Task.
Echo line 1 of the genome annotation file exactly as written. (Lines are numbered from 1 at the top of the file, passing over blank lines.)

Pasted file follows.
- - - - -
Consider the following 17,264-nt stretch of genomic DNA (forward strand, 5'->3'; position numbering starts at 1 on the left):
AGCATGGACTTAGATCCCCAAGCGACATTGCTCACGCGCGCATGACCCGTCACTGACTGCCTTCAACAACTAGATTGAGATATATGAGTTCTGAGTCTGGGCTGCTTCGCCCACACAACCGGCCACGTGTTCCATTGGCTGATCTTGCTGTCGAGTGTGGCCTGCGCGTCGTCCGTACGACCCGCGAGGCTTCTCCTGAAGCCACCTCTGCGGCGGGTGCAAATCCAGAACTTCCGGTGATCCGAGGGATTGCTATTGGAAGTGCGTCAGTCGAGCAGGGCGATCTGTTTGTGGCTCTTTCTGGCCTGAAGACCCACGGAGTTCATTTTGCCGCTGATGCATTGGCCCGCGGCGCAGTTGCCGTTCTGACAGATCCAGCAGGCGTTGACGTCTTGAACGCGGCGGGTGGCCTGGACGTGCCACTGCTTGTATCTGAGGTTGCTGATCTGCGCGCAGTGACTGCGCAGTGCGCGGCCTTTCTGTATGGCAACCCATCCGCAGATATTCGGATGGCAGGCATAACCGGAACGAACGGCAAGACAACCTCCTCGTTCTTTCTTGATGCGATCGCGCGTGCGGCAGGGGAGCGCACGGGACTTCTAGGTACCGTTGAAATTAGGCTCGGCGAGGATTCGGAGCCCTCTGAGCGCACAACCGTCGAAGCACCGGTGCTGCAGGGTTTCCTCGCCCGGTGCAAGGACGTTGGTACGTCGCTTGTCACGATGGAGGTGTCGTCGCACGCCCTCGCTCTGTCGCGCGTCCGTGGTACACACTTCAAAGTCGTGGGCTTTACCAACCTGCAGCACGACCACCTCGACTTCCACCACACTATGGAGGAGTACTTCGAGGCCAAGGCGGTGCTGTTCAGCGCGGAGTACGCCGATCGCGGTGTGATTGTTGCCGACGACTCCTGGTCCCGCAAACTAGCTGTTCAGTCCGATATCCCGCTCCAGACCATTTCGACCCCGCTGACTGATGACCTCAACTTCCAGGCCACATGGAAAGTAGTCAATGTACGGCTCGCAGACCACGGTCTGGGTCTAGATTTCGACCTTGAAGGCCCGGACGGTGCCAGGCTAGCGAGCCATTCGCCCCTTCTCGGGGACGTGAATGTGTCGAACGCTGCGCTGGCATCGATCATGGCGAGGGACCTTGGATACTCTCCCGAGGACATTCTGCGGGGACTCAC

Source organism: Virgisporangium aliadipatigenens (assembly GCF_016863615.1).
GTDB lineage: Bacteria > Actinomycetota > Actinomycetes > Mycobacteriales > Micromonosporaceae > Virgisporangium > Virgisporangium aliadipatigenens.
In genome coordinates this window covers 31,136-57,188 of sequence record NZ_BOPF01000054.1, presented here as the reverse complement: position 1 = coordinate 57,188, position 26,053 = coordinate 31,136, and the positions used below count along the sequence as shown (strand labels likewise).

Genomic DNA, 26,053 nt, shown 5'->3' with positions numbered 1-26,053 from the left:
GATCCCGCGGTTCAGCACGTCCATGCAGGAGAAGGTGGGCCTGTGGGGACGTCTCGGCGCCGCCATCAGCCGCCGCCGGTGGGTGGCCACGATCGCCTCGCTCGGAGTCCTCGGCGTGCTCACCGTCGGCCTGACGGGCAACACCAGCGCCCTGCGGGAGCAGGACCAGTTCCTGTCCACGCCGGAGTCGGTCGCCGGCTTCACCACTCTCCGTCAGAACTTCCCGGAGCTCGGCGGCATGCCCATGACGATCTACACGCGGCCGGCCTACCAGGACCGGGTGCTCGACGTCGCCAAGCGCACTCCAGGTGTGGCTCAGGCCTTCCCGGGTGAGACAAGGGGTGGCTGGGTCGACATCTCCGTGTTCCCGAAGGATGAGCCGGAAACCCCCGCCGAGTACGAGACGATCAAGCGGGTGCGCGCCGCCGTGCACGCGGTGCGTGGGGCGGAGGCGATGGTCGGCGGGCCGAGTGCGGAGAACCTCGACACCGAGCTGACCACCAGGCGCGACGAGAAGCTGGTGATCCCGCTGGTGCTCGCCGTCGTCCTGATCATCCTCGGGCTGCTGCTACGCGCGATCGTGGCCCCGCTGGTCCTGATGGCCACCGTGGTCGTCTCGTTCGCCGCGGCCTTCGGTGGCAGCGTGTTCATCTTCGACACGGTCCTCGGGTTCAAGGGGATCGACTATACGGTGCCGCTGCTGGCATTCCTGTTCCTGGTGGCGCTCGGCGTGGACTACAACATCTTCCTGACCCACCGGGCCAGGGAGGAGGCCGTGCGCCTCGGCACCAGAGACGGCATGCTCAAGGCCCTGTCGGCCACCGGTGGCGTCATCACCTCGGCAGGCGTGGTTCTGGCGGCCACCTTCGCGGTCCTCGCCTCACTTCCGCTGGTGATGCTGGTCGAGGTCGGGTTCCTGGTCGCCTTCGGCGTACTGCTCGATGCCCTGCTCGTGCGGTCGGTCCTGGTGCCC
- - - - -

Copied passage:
Consider the following 17,264-nt stretch of genomic DNA (forward strand, 5'->3'; position numbering starts at 1 on the left):